Oh good, we’re doing this


"At age fifty," Orwell wrote in his notebooks, "every man has the face he deserves."

Despite continued objections that it is not nineteen goddamn fifty-five, Rep. Peter King (R–NY) convened Congressional hearings today on the “radicalization of Muslim Americans.” King is the ranking member of the Homeland Security Committee, which is why he considers it his obligation to respond to “repeated and urgent warnings which the Obama administration has been making in recent months.” Of course, the White House has been making those warnings about radicalization of libertarian separatists, white supremacists and other ultra right-wing groups, but we all know what religion terrorists are. “I remain convinced that these hearings must go forward, and they will,” King told Politico. “To back down would be a craven surrender to political correctness and an abdication of what I believe to be the main responsibility of this committee to protect America from a terrorist attack.” Ah, yes—political correctness is why you don’t launch a congressional inquiry into whether Americans of a particular religion are doing enough to fight terrorism. At least we’re not being craven.

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Good night, sweet prince

In a blow to snide remarkers everywhere, Michael Steele is no longer chairman of the Republican National Committee. He has been replaced by a man named Reince Priebus, who certainly sounds amusing, but seems unlikely to go on television and talk about how he’s so street that sometimes he wears a hat backwards without even thinking about it.* We are not likely to see another Michael Steele. That’s kind of ironic, because there are already two of him. As Ben al-Fowlkes and the Huffington Post recently pointed out to me, the story “Michael Steele loses RNC chairmanship” threatens to be eclipsed, in our minds if not in our lives, by the story “Daily Show retires Michael Steele puppet.” Video after the jump.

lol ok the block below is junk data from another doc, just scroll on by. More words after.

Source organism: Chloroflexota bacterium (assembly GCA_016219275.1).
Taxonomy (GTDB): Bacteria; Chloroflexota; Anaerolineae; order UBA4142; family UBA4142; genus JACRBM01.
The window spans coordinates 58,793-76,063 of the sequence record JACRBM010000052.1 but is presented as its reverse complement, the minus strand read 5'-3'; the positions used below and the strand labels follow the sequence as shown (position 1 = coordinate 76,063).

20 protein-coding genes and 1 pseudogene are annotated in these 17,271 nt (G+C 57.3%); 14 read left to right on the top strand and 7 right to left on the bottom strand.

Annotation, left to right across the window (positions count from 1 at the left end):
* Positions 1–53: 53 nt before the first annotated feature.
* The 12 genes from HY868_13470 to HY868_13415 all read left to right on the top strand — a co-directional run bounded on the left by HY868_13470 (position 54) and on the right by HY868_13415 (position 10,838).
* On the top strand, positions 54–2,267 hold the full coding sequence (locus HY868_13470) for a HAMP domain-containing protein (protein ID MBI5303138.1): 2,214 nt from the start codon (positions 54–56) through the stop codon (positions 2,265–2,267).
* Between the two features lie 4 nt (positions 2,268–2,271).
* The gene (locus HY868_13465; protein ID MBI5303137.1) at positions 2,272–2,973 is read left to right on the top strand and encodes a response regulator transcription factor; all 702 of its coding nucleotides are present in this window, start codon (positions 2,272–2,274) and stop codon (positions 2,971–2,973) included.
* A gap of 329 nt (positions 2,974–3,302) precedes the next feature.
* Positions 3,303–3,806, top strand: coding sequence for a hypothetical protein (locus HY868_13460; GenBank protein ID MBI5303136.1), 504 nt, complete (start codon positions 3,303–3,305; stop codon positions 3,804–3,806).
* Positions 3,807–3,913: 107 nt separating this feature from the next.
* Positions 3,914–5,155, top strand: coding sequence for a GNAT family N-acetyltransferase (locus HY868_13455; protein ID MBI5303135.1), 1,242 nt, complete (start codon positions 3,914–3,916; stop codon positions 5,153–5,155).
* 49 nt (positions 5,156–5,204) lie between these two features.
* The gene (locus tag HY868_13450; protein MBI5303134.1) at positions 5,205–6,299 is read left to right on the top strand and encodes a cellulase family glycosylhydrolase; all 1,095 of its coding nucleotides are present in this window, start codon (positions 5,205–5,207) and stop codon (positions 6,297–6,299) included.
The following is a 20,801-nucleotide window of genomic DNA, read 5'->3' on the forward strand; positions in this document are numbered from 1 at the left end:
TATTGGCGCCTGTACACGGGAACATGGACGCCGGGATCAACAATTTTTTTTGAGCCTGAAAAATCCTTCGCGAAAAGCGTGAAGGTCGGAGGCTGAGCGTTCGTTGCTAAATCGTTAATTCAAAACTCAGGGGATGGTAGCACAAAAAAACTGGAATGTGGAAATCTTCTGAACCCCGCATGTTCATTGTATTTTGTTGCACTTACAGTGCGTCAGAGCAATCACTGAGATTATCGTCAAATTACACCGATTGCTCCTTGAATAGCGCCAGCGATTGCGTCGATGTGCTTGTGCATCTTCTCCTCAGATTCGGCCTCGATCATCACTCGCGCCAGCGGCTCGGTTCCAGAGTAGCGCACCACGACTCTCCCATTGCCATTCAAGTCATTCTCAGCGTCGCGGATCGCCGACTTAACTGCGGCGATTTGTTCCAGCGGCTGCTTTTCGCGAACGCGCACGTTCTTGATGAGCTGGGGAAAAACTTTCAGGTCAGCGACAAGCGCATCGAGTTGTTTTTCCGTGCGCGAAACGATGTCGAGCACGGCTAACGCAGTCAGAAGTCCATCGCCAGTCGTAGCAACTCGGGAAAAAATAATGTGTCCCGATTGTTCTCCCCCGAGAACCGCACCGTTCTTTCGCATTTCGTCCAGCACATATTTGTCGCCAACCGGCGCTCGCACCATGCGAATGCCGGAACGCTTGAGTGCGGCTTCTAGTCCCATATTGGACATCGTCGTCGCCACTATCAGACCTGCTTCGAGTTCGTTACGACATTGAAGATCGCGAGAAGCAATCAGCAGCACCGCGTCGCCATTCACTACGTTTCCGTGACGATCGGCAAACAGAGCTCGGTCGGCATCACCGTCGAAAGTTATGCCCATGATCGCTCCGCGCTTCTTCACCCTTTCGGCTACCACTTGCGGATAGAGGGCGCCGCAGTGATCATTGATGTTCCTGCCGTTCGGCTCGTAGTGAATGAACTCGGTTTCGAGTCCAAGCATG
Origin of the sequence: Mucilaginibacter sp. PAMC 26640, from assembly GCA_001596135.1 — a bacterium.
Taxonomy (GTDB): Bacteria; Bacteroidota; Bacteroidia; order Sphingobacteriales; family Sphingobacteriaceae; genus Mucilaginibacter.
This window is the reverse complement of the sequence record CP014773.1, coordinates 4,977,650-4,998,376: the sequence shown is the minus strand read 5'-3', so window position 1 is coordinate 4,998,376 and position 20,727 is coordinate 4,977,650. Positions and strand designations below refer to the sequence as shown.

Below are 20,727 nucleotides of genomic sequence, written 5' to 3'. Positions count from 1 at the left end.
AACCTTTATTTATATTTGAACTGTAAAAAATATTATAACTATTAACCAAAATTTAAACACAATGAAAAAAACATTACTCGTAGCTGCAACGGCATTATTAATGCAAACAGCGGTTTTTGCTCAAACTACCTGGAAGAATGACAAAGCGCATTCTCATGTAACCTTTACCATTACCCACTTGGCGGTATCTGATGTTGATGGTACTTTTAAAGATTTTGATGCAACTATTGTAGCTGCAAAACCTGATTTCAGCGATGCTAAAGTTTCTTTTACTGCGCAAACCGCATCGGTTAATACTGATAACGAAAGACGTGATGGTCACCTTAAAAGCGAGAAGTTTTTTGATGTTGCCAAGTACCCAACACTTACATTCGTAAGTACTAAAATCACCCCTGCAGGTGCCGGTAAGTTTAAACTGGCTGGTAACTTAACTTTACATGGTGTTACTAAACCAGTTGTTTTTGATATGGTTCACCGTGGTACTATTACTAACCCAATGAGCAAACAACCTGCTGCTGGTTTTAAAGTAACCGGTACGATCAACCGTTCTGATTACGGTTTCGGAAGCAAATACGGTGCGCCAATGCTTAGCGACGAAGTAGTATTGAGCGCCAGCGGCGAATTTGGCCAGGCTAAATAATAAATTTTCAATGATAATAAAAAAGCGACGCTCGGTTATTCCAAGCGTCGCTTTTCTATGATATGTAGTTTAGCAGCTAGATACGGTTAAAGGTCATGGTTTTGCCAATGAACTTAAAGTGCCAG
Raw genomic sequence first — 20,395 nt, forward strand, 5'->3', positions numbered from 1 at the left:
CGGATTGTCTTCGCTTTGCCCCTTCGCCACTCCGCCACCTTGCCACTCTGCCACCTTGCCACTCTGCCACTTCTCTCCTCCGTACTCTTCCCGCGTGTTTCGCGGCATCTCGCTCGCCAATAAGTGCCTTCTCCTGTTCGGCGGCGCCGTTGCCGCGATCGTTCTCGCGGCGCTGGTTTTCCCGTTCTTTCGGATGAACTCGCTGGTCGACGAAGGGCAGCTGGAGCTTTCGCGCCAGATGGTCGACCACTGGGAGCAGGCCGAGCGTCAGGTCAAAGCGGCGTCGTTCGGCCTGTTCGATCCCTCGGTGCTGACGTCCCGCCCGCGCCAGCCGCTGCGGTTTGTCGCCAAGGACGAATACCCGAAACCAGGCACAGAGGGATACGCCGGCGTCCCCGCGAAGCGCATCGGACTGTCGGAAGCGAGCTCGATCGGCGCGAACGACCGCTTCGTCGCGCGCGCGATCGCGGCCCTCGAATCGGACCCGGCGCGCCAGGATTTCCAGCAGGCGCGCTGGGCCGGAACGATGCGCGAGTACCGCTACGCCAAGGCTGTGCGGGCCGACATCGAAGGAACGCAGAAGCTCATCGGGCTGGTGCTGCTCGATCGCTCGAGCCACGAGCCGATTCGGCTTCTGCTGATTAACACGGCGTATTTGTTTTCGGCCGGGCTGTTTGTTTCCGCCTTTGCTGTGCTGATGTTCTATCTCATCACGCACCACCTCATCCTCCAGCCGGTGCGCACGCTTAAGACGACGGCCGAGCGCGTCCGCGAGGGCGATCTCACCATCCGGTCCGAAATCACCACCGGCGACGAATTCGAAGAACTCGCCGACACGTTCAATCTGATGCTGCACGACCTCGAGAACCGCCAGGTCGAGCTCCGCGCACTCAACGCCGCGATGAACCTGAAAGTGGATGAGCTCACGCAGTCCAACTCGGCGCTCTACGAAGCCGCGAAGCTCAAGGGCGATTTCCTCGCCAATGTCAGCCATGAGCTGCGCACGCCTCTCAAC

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The Senator from K-Y: Jim Bunning effs America right in the A

Bunning describes to his grandchildren the opportunity to serve his country that got away.

Senator Jim Bunning (R–KY, net worth $607,000*) continued his objection to a 30-day extension in federal unemployment benefits and highway funding reimbursements today, after successfully stopping the bill on a point of parliamentary procedure Thursday. Yesterday morning, two thousand federal transportation workers were furloughed without pay, thanks to Bunning’s insistence that a specific funding source be identified for the $10 billion bill and, presumably, the rest of the $3.8 trillion federal budget. On a more personal level, my father had his last day of work on Monday, having opted not to retire on Friday so that he would be eligible for COBRA health insurance through the end of March. That program, too, has been suspended, and now my father does not have health insurance because a Hall of Fame pitcher from Kentucky has taken it upon himself to end the welfare state. Bunning repeatedly affirmed his objection even as Democratic senators pointed out unemployment numbers in Kentucky, expressed their dismay at being kept up late, and generally employed the means by which an old man is made to feel shame. While Bunning was overheard swearing and complaining that he’d been “ambushed,” he held to his resolve, and the bill could not come to a vote. Which brings us to where we are now.